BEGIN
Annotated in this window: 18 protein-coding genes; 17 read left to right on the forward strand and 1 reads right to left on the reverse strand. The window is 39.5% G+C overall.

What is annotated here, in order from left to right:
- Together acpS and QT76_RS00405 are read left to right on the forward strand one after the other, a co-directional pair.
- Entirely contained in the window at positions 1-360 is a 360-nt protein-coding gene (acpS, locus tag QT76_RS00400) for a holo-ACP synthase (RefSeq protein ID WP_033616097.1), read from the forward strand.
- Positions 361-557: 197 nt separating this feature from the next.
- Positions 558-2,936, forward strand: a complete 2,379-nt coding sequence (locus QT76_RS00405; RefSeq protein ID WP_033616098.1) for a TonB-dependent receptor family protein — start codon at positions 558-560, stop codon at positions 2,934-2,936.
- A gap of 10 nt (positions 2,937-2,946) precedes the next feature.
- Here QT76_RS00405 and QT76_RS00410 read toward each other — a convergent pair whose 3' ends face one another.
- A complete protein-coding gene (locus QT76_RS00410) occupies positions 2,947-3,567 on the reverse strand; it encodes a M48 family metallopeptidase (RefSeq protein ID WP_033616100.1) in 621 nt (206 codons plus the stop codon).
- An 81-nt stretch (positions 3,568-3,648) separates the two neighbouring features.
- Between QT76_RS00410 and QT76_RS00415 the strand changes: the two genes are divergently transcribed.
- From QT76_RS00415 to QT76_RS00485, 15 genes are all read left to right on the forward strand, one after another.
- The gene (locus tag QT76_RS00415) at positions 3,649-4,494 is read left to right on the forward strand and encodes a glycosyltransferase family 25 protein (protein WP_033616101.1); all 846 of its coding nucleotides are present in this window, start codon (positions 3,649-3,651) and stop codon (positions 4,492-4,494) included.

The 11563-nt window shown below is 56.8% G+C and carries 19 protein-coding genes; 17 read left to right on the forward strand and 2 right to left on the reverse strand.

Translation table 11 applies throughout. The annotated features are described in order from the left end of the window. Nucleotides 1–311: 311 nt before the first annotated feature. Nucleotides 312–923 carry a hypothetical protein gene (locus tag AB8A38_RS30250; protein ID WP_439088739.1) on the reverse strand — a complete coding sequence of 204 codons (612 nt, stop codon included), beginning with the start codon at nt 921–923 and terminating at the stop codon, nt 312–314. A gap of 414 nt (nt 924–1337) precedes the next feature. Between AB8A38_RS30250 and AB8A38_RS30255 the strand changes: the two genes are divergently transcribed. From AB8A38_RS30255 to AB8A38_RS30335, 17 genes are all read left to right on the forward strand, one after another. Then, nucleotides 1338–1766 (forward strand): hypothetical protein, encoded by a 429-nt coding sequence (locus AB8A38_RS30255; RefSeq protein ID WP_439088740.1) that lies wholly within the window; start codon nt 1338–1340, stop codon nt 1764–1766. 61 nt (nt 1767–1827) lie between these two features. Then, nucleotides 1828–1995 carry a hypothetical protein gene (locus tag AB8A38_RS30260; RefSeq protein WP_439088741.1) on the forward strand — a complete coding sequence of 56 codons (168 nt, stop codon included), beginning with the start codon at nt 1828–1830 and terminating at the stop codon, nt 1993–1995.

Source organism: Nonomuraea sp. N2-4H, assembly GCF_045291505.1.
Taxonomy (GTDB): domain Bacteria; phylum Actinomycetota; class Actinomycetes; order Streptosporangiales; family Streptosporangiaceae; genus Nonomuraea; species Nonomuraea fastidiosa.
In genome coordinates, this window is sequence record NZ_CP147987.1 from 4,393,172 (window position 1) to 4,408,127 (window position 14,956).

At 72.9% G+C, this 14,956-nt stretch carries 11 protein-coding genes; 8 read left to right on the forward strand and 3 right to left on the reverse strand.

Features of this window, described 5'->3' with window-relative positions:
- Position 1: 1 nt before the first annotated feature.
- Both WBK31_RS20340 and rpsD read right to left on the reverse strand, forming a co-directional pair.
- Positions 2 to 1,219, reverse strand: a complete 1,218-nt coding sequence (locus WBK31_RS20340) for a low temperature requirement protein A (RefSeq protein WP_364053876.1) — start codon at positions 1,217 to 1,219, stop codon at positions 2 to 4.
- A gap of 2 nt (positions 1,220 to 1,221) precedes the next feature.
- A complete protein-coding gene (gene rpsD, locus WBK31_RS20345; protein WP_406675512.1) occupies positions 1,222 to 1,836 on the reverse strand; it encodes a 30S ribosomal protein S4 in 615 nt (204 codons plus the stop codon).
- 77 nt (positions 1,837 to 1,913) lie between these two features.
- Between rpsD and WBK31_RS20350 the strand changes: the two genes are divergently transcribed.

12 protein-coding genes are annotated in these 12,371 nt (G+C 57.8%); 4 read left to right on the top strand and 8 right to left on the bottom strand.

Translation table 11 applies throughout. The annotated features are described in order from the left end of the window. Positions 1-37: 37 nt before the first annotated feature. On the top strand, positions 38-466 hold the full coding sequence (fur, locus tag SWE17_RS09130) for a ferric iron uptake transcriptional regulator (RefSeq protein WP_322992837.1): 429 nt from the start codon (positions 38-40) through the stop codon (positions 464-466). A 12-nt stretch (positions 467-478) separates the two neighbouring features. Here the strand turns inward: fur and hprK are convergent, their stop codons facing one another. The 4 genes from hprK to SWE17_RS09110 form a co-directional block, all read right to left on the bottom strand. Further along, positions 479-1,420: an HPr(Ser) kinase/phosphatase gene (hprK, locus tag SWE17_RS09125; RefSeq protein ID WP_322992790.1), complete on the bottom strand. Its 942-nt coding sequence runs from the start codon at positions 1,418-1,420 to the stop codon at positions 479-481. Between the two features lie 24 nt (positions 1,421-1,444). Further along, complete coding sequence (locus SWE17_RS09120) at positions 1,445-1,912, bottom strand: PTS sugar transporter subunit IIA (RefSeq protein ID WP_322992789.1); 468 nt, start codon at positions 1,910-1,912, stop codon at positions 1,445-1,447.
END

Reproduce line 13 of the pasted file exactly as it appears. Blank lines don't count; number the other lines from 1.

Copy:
- The gene (locus tag QT76_RS00415) at positions 3,649-4,494 is read left to right on the forward strand and encodes a glycosyltransferase family 25 protein (protein WP_033616101.1); all 846 of its coding nucleotides are present in this window, start codon (positions 3,649-3,651) and stop codon (positions 4,492-4,494) included.